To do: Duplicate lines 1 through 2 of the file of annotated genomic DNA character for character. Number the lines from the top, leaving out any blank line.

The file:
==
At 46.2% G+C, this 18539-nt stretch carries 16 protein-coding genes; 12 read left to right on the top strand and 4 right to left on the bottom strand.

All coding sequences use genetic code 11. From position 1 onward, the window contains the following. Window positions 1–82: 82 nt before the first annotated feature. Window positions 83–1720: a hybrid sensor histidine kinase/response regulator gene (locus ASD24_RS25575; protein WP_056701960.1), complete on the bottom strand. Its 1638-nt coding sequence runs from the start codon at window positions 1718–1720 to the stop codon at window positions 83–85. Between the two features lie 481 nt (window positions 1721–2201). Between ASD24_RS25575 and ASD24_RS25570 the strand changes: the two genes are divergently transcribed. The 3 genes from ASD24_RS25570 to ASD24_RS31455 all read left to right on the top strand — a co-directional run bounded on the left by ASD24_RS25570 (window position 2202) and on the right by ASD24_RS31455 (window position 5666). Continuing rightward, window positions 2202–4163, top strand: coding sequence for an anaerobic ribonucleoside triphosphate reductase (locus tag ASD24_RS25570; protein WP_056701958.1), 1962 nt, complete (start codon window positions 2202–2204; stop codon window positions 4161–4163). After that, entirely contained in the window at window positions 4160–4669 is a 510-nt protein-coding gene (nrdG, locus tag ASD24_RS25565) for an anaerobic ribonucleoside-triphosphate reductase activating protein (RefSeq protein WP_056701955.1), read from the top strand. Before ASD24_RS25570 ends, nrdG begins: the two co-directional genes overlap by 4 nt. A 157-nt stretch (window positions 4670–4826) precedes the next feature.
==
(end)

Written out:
At 46.2% G+C, this 18539-nt stretch carries 16 protein-coding genes; 12 read left to right on the top strand and 4 right to left on the bottom strand.

All coding sequences use genetic code 11. From position 1 onward, the window contains the following. Window positions 1–82: 82 nt before the first annotated feature. Window positions 83–1720: a hybrid sensor histidine kinase/response regulator gene (locus ASD24_RS25575; protein WP_056701960.1), complete on the bottom strand. Its 1638-nt coding sequence runs from the start codon at window positions 1718–1720 to the stop codon at window positions 83–85. Between the two features lie 481 nt (window positions 1721–2201). Between ASD24_RS25575 and ASD24_RS25570 the strand changes: the two genes are divergently transcribed. The 3 genes from ASD24_RS25570 to ASD24_RS31455 all read left to right on the top strand — a co-directional run bounded on the left by ASD24_RS25570 (window position 2202) and on the right by ASD24_RS31455 (window position 5666). Continuing rightward, window positions 2202–4163, top strand: coding sequence for an anaerobic ribonucleoside triphosphate reductase (locus tag ASD24_RS25570; protein WP_056701958.1), 1962 nt, complete (start codon window positions 2202–2204; stop codon window positions 4161–4163). After that, entirely contained in the window at window positions 4160–4669 is a 510-nt protein-coding gene (nrdG, locus tag ASD24_RS25565) for an anaerobic ribonucleoside-triphosphate reductase activating protein (RefSeq protein WP_056701955.1), read from the top strand. Before ASD24_RS25570 ends, nrdG begins: the two co-directional genes overlap by 4 nt. A 157-nt stretch (window positions 4670–4826) precedes the next feature.